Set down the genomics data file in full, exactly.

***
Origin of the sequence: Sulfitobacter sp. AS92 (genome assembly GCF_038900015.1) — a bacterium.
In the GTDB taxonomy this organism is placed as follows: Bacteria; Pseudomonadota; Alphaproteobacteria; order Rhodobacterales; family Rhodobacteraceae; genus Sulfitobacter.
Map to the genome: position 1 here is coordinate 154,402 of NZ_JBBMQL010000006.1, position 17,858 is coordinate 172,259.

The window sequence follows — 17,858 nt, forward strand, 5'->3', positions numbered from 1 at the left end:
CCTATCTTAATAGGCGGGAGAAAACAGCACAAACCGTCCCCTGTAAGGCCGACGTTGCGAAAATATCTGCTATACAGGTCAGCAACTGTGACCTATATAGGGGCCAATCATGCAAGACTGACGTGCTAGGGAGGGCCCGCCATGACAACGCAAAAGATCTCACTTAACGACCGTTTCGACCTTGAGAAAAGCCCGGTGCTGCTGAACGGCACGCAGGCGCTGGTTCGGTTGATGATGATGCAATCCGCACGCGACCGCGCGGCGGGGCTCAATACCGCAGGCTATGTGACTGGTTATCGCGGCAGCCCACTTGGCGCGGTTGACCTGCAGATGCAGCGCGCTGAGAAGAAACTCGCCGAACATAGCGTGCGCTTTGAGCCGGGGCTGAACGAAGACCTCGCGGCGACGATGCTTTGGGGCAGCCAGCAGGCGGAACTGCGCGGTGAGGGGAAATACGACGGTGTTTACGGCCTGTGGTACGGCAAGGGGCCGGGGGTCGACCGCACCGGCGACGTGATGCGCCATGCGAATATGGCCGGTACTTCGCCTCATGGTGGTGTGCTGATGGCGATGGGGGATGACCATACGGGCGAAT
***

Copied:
Origin of the sequence: Sulfitobacter sp. AS92 (genome assembly GCF_038900015.1) — a bacterium.
In the GTDB taxonomy this organism is placed as follows: Bacteria; Pseudomonadota; Alphaproteobacteria; order Rhodobacterales; family Rhodobacteraceae; genus Sulfitobacter.
Map to the genome: position 1 here is coordinate 154,402 of NZ_JBBMQL010000006.1, position 17,858 is coordinate 172,259.

The window sequence follows — 17,858 nt, forward strand, 5'->3', positions numbered from 1 at the left end:
CCTATCTTAATAGGCGGGAGAAAACAGCACAAACCGTCCCCTGTAAGGCCGACGTTGCGAAAATATCTGCTATACAGGTCAGCAACTGTGACCTATATAGGGGCCAATCATGCAAGACTGACGTGCTAGGGAGGGCCCGCCATGACAACGCAAAAGATCTCACTTAACGACCGTTTCGACCTTGAGAAAAGCCCGGTGCTGCTGAACGGCACGCAGGCGCTGGTTCGGTTGATGATGATGCAATCCGCACGCGACCGCGCGGCGGGGCTCAATACCGCAGGCTATGTGACTGGTTATCGCGGCAGCCCACTTGGCGCGGTTGACCTGCAGATGCAGCGCGCTGAGAAGAAACTCGCCGAACATAGCGTGCGCTTTGAGCCGGGGCTGAACGAAGACCTCGCGGCGACGATGCTTTGGGGCAGCCAGCAGGCGGAACTGCGCGGTGAGGGGAAATACGACGGTGTTTACGGCCTGTGGTACGGCAAGGGGCCGGGGGTCGACCGCACCGGCGACGTGATGCGCCATGCGAATATGGCCGGTACTTCGCCTCATGGTGGTGTGCTGATGGCGATGGGGGATGACCATACGGGCGAAT